South Africa’s State Capture Commission starts work


South Africa opened an inquiry into allegations of influence peddling revolving around former president Jacob Zuma and businessman friends of his, the deputy chief justice said.

The allegations around Zuma, forced out of office last month by his ruling African National Congress (ANC) party, and the wealthy Gupta family tarred major companies, among them, KPMG and McKinsey, and triggered the revolt against Zuma.

Zuma and the Guptas, Indian nationals, consistently deny wrongdoing.

Deputy Chief Justice Raymond Zondo said in a televised news briefing the investigative commission started preliminary work on March 1. Its lead investigator will be former auditor-general, Terrence Nombembe.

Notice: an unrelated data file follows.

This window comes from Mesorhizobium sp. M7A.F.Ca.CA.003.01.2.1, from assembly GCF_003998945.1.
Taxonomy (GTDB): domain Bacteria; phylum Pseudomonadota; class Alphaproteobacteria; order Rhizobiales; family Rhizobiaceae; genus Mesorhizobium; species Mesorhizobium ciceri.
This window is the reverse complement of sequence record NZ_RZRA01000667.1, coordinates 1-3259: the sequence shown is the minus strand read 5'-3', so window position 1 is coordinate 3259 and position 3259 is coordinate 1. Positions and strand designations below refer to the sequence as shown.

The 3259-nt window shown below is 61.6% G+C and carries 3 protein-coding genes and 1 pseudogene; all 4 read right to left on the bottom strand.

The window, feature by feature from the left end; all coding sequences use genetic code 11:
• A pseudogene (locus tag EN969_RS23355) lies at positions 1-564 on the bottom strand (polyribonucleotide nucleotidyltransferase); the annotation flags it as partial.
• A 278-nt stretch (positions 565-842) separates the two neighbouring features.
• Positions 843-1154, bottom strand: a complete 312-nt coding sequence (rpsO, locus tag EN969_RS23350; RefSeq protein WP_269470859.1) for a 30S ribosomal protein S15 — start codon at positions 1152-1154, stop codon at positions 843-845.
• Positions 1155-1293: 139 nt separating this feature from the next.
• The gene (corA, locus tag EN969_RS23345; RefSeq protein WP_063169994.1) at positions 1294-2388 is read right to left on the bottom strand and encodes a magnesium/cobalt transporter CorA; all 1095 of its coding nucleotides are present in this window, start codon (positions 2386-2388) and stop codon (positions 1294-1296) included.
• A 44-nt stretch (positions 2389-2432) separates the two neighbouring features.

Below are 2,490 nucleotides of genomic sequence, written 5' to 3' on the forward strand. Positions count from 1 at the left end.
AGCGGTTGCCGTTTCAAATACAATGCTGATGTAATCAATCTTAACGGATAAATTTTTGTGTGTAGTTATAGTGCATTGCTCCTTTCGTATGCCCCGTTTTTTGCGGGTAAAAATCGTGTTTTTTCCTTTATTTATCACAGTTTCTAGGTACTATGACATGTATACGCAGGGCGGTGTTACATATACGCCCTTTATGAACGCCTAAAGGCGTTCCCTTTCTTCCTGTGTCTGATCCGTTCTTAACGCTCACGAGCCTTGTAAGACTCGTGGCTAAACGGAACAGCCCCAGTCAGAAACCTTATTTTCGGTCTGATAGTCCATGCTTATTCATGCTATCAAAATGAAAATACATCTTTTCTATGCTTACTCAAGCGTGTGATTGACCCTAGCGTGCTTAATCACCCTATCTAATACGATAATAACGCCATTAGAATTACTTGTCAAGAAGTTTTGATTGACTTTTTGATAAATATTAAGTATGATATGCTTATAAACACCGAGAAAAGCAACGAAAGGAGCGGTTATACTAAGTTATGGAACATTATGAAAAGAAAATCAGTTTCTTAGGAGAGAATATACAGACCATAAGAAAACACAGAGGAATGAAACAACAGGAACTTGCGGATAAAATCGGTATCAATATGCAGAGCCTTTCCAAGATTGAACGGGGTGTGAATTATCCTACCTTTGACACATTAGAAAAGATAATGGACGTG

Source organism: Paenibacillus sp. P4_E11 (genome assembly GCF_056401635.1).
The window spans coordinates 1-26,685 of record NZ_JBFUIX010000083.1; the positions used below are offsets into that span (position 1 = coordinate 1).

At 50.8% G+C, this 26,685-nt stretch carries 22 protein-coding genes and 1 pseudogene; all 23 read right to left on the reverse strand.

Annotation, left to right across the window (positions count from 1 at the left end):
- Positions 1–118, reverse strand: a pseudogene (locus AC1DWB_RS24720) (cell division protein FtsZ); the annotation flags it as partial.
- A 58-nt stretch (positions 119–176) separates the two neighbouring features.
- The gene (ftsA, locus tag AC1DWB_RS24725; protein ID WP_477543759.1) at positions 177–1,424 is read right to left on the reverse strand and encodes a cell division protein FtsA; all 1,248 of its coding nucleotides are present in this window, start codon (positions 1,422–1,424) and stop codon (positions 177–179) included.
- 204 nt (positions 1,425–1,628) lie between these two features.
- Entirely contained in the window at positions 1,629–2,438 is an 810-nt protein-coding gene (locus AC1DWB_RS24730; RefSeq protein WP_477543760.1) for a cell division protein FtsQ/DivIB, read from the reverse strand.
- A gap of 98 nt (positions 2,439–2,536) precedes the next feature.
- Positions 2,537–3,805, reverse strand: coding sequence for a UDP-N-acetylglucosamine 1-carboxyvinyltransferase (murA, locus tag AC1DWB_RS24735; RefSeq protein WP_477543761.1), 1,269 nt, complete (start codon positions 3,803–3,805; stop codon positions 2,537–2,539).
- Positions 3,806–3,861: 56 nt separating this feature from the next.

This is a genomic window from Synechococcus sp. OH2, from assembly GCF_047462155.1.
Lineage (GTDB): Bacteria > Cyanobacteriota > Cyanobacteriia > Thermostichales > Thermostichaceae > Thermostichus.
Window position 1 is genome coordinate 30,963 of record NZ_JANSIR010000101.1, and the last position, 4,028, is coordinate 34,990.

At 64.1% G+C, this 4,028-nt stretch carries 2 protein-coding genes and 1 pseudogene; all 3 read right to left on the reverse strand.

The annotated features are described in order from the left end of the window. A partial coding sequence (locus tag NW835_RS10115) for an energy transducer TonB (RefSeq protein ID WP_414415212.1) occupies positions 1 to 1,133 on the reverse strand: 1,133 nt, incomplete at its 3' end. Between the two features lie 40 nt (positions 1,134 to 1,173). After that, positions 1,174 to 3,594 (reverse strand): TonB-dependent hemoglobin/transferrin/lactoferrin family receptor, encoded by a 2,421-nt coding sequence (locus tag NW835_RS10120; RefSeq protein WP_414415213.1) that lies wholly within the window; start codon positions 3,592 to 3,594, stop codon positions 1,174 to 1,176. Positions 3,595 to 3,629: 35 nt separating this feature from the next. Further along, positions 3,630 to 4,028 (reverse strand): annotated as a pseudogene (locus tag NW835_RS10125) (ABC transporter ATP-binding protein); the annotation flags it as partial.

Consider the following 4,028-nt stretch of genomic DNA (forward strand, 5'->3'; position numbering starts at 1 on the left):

The commission will be able to make recommendations for prosecutions.

The commission stems from a 2016 anti-graft report by the Public Protector, a regulatory office with a robust constitutional mandate, calling for an investigation into what is known in South Africa as “state capture.”

It focused on allegations that brothers Ajay, Atul and Rajesh Gupta had influenced the appointment of ministers.

South Africa’s chief prosecutor last month declared Ajay Gupta “a fugitive from justice” wanted in connection with a criminal investigation.